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“The Elusive Emily D. West, Folksong’s Fabled ‘Yellow Rose of Texas.’” 2001: A Texas Folklore Odyssey, PTFS LVIII, 2001

Edited by Kenneth L. Untiedt and Kira E. Mort University of North Texas Press PDF

The Elusive Emily D. West,

Folksong’s Fabled “Yellow

Rose of Texas”


The purpose of this paper is to show how a haunt has crept into the hallowed halls of history and hopefully to exorcise it.

I am not an iconoclast. I love the old Texas traditions, its songs and legends. I was raised on the old tales and tunes, and I have made a decent living and had a happy profession teaching and talking about Texas folklore for the past thirty-five years. So I’m going to dance with the gal that brung me till this party is over.

However, even in the realm of Texas legends, one has to draw a line somewhere (Just as Travis “undoubtedly” did at the Alamo!), and I would like to draw some parameters around the so-called and lately created legend of the Yellow Rose of Texas, both the song by that title and the subject of the song. The folklore has gotten out of hand: medals have been struck, hotels named, novels written. Who knows what lies ahead!

We have the beginnings of the story from William Bollaert, a traveler in Texas in 1842. Bollaert got his information first hand from none other than General Sam Houston:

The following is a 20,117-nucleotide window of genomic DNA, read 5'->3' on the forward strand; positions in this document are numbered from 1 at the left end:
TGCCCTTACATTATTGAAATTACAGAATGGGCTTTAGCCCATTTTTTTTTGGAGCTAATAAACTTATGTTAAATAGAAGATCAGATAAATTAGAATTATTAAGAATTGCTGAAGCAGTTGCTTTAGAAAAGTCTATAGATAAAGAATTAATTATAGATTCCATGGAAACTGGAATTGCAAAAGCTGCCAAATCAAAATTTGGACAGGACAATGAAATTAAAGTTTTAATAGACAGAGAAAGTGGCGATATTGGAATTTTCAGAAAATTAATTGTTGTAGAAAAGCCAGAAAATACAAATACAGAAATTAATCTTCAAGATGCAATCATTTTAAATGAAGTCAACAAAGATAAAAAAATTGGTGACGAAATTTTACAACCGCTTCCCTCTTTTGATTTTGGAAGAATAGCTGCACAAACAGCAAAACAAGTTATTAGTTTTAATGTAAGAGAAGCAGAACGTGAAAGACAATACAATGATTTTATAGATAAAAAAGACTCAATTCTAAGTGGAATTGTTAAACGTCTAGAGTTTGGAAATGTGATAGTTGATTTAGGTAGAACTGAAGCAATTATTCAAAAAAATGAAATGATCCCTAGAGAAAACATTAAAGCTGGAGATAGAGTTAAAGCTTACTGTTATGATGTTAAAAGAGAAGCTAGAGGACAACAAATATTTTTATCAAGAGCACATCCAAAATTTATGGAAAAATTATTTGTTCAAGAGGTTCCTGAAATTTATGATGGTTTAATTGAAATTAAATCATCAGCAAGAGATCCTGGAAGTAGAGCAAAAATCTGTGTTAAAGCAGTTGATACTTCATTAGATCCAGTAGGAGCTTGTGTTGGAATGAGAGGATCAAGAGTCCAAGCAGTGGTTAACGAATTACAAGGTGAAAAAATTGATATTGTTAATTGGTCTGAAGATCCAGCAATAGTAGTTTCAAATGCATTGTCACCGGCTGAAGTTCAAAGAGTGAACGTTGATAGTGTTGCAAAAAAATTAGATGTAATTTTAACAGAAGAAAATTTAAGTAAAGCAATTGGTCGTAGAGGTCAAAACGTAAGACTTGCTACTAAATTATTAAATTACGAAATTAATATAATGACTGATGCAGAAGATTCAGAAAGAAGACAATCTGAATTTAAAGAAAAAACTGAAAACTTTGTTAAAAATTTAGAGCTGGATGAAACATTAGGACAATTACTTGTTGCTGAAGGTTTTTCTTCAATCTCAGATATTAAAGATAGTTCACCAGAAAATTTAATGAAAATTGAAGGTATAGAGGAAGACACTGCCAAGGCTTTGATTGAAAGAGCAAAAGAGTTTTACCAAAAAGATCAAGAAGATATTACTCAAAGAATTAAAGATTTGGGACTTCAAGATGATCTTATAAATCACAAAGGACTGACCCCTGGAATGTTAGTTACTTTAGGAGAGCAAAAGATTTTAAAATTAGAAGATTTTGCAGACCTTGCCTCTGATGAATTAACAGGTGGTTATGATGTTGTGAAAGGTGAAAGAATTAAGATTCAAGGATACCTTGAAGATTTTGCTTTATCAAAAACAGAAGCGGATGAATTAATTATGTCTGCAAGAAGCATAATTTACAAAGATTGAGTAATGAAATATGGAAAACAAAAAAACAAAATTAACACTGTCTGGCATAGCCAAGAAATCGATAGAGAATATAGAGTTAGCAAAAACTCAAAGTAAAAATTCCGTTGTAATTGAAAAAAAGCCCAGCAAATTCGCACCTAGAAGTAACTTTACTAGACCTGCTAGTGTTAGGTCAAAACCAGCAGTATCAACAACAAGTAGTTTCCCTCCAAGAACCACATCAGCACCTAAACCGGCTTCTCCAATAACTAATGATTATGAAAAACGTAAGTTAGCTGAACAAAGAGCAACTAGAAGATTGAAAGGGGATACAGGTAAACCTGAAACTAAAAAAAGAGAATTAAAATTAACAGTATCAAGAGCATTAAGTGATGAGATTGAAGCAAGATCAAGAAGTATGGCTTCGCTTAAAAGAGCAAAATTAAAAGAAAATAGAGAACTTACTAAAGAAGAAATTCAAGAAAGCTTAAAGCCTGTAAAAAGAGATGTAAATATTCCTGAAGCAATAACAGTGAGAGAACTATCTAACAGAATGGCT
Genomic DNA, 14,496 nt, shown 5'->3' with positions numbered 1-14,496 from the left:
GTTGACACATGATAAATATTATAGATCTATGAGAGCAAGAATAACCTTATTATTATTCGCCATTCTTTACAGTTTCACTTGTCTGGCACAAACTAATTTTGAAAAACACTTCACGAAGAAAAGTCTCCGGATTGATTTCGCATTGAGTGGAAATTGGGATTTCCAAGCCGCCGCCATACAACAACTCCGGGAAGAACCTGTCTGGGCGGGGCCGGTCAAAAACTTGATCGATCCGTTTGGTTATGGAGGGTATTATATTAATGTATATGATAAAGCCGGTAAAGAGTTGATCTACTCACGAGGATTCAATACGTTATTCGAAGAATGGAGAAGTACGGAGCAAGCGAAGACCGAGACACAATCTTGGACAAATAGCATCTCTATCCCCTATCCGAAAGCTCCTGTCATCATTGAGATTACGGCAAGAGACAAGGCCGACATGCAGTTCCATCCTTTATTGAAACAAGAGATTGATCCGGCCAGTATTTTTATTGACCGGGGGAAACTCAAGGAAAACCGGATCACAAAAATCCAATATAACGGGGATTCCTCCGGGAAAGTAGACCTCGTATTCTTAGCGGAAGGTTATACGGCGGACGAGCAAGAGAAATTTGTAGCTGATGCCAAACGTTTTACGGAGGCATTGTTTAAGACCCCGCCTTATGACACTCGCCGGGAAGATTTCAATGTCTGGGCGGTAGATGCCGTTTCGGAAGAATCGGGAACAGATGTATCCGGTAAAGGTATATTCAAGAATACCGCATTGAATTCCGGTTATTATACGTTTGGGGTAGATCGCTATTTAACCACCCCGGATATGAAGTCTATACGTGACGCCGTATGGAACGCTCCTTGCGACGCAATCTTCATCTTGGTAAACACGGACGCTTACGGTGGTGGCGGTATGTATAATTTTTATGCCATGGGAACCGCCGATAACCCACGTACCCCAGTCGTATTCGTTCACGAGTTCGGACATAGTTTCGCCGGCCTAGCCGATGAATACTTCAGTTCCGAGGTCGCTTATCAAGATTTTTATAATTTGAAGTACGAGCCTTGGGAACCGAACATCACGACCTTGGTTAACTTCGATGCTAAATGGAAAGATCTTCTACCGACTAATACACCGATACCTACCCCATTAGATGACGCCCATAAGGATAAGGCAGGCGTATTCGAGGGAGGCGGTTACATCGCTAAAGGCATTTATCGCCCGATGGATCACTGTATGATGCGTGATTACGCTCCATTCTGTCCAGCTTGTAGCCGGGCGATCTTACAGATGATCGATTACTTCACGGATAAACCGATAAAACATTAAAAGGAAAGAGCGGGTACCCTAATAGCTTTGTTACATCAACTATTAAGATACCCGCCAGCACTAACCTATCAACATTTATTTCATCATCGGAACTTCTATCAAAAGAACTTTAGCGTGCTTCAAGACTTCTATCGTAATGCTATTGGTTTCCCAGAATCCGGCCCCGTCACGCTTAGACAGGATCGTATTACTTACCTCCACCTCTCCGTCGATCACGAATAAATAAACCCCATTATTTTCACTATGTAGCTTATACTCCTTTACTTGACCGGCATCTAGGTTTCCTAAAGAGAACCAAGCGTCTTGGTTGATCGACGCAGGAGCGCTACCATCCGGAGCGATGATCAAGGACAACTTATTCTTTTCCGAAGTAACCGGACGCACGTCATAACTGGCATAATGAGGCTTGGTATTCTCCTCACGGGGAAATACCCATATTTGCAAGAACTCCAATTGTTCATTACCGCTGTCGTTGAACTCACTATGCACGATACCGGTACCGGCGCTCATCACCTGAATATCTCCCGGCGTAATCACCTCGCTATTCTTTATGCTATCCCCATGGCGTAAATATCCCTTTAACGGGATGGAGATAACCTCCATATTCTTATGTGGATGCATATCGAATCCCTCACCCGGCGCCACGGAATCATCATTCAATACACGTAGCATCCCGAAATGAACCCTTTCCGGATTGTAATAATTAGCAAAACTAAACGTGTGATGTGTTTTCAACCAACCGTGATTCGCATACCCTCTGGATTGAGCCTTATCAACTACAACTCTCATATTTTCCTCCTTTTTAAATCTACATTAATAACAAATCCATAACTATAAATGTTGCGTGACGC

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“Longino Guerrero’s Corrido on J. Frank Dobie.” Corners of Texas, PTFS LII, 1993

Edited by Kenneth L. Untiedt and Kira E. Mort University of North Texas Press PDF

Longino Guerrero’s Corrido on J. Frank Dobie


The Texas Folklore Society met at the Driskill Hotel in Austin on

April 16–17, 1965. This was a memorable meeting for me because

I was president of the Society that year. My family and I were accorded the Jim Hogg Suite in honor of the occasion, and the children were much impressed. I remember the Saturday morning session very well because John O. West gave a paper on Jack Thorp and John Lomax that indicated that the latter had borrowed significantly from the former. John Lomax, Jr., was in the audience, and everybody got real quiet during the reading. Academic objectivity was maintained, however and fortunately, and no enmities were incurred.

The other thing I remember about that session was that

Américo Paredes was accompanied by two of his corrido singing friends, Longino (Lonnie) Guerrero and Frank Rios. Américo gave brief introductory remarks on the corrido as a continuing and modern folk tradition and introduced the two musicians. They concluded the Saturday morning session singing two of Lonnie’s latest corridos, “La Tragedia del Presidente Kennedy” and “El Corrido de J. Frank Dobie,” also called “Homenaje a J. Frank Dobie.” Kennedy had been assassinated in 1963 and Dobie had died in 1964, so these events were still fresh on members’ minds.

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“African-American Folklore in Texas and in the Texas Folklore Society.” Juneteenth Texas, PTFS LIV, 1996

Edited by Kenneth L. Untiedt and Kira E. Mort University of North Texas Press PDF

African-American Folklore in Texas and in the Texas Folklore Society


Black people were a long time into Texas before the Anglos came to claim that territory as their own. Blacks of all hues and mixtures landed on the Caribbean islands with Columbus’s expeditions, and they landed on the American mainland with Cortez, Pineda, and